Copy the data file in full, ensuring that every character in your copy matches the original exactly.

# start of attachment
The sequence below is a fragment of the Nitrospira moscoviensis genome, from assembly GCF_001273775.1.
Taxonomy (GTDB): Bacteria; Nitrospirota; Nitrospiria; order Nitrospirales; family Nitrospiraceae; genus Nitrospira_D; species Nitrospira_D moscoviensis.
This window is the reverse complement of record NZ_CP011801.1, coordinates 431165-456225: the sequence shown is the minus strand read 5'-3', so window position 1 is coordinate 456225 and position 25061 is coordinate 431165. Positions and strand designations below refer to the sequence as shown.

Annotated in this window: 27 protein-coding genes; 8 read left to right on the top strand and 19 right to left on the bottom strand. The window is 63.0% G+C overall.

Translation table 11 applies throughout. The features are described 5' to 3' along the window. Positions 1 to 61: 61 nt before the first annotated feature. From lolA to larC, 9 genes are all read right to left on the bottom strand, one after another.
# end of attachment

The sequence below is a fragment of the Nitrospira moscoviensis genome, from assembly GCF_001273775.1.
Taxonomy (GTDB): Bacteria; Nitrospirota; Nitrospiria; order Nitrospirales; family Nitrospiraceae; genus Nitrospira_D; species Nitrospira_D moscoviensis.
This window is the reverse complement of record NZ_CP011801.1, coordinates 431165-456225: the sequence shown is the minus strand read 5'-3', so window position 1 is coordinate 456225 and position 25061 is coordinate 431165. Positions and strand designations below refer to the sequence as shown.

Annotated in this window: 27 protein-coding genes; 8 read left to right on the top strand and 19 right to left on the bottom strand. The window is 63.0% G+C overall.

Translation table 11 applies throughout. The features are described 5' to 3' along the window. Positions 1 to 61: 61 nt before the first annotated feature. From lolA to larC, 9 genes are all read right to left on the bottom strand, one after another.